Under the Sixth Amendment, a criminal defendant is guaranteed the right to effective assistance of counsel. McMann v. Richardson, 397 U.S. 759, 771 n.14 (1970); United States v. Recendiz, 557 F.3d 511, 531 (7th Cir. 2009). To establish ineffective assistance of counsel, the defendant must show both that his counsel’s performance was deficient and that it prejudiced his defense. Strickland v. Washington, 466 U.S. 668, 687 (1984); Swan-son v. United States, 692 F.3d 708, 714 (7th Cir. 2012). The proper standard of counsel’s performance is that of “reasonably effective assistance, ” which means the defendant, to prevail, must show that “counsel’s representation fell below an objective standard of reasonableness.” Strickland, 466 U.S. at 687–88. To establish prejudice, the defendant must show that “there is a reasonable probability that, but for counsel’s unprofessional errors, the result of the proceeding would have been different. A reasonable probability is a probability sufficient to undermine confidence in the outcome.” Strickland, 466 U.S. at 694. It is “a heavy burden” to prove ineffective assistance of counsel. Shell v. United States, 448 F.3d 951, 955 (7th Cir. 2006); accord United States v. Fleming, 676 F.3d 621, 625 (7th Cir. 2012) (To prove both deficient performance and prejudice “is not easy, because courts must presume that counsel is effective.”).


First, the Court construes plaintiff’s claim that he did not understand the law in the United States as a claim of ineffective assistance of counsel, inasmuch as he says his attorney did not adequately explain the nature of his plea or how the laws work. Petitioner says he did not understand that the drug quantity attributed to him included the drugs his coconspirators were involved with. His misunderstanding purportedly led him to contest the drug amount at his sentencing and contradict his stipulations with the Government and in his plea hearing. He also says he did not understand that the Court was required to impose the mandatory minimum sentence even though it was above the guidelines range. He adds that he only told the Court that he was satisfied with his attorney and the interpreters’ services because his attorney told him to say those things to please the judge. Petitioner now apologizes for contesting the drug amount at his sentencing.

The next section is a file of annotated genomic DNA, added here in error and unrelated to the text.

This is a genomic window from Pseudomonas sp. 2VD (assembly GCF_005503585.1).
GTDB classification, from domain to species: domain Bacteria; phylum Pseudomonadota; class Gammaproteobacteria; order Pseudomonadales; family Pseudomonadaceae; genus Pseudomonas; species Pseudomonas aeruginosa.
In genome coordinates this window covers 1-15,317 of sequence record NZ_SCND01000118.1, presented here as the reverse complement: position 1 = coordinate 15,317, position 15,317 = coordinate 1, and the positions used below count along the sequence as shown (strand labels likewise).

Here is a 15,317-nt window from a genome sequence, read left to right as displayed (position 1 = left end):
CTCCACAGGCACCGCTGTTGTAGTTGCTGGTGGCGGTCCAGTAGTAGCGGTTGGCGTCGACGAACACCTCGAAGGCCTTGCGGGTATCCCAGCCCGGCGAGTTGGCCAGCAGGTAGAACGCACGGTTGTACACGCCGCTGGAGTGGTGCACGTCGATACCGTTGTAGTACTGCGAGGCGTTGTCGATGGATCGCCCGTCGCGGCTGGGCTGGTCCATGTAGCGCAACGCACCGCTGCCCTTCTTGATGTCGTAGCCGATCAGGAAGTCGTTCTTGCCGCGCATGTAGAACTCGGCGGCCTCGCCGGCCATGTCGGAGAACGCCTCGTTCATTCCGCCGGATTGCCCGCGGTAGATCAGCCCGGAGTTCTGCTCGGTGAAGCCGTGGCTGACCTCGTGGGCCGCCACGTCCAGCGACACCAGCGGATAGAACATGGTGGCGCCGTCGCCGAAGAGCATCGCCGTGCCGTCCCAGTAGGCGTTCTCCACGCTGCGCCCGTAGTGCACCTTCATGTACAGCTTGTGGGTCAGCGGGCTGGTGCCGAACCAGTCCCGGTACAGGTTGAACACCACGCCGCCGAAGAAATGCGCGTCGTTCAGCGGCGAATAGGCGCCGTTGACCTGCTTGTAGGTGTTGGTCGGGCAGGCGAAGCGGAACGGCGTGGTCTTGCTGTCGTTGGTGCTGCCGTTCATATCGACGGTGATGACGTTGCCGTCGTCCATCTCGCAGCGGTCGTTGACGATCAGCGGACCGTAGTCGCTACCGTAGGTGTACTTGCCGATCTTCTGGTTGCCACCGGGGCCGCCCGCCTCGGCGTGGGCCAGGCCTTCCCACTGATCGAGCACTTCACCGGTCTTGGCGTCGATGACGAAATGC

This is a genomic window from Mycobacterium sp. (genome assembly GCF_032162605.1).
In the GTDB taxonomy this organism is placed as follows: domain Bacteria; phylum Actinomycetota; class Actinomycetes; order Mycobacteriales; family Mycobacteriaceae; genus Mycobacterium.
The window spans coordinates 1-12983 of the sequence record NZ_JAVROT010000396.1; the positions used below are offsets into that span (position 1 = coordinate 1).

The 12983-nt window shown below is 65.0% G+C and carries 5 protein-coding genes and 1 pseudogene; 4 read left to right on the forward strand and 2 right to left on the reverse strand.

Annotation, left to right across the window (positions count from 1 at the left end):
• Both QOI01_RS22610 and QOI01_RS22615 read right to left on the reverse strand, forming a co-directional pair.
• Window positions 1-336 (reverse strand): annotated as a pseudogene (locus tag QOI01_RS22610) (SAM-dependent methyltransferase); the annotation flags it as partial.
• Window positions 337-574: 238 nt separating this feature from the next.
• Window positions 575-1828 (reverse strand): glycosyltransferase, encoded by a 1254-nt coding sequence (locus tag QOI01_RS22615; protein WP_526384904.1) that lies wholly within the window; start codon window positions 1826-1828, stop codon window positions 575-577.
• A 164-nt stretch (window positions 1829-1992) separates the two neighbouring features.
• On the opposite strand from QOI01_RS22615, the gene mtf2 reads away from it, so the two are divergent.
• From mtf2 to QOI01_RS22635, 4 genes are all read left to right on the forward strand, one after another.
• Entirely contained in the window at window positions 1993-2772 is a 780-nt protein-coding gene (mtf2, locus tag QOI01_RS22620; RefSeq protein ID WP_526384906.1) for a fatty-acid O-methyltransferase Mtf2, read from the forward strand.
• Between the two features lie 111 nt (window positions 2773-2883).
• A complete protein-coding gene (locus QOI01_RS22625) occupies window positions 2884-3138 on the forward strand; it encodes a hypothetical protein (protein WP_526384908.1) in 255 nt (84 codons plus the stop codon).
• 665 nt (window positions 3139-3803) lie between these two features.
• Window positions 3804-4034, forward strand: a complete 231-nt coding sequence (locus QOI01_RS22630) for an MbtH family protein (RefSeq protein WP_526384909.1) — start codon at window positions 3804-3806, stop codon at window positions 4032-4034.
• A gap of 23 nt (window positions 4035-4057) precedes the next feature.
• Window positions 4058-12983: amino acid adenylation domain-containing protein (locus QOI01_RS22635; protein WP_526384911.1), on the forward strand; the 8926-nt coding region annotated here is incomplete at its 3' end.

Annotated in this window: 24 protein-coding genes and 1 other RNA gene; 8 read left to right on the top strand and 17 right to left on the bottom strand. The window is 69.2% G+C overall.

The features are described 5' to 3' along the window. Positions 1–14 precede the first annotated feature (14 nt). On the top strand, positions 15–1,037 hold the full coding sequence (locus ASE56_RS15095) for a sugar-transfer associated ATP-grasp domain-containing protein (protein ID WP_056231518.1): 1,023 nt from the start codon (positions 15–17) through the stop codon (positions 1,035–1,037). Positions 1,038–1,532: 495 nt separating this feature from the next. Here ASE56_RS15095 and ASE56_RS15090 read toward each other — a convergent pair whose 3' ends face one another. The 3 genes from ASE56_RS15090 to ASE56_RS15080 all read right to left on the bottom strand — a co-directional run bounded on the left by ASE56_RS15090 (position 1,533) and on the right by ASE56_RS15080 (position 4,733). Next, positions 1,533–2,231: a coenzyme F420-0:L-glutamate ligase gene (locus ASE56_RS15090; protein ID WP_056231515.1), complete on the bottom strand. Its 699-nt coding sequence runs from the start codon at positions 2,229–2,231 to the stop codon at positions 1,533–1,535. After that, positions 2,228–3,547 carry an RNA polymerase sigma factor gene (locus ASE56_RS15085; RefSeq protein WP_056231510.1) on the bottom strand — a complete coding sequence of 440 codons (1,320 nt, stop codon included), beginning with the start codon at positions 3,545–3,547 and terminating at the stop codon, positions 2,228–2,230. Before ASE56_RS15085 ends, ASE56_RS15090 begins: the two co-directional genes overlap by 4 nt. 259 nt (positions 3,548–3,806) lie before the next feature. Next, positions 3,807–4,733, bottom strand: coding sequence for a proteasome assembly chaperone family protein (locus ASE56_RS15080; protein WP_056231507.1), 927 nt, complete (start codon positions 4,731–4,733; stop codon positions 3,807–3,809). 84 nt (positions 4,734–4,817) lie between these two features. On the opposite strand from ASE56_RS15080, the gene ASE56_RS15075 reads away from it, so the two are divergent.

The Court finds there is no basis for petitioner’s claim. Petitioner entered a knowing plea. “The whole point” of the plea colloquy is to ensure that the plea was knowingly and voluntarily made. United States v. Standiford, 148 F.3d 864, 868 (7th Cir. 1998); United States v. Ellison, 835 F.2d 687, 693 (7th Cir. 1987); Fed. R. Crim. P. 11(b). Thus a claim that can succeed only if the defendant lied to the judge during the plea colloquy “may be rejected out of hand unless the defendant has a compelling explanation for the contradiction.” United States v. Peterson, 414 F.3d 825, 827 (7th Cir. 2005); accord United States v. Messino, 55 F.3d 1241, 1248 (7th Cir. 1995). “Entry of a plea is not some empty ceremony, and statements made to a federal judge in open court are not trifles that defendants may elect to disregard.” United States v. Stewart, 198 F.3d 984, 987 (7th Cir. 1999).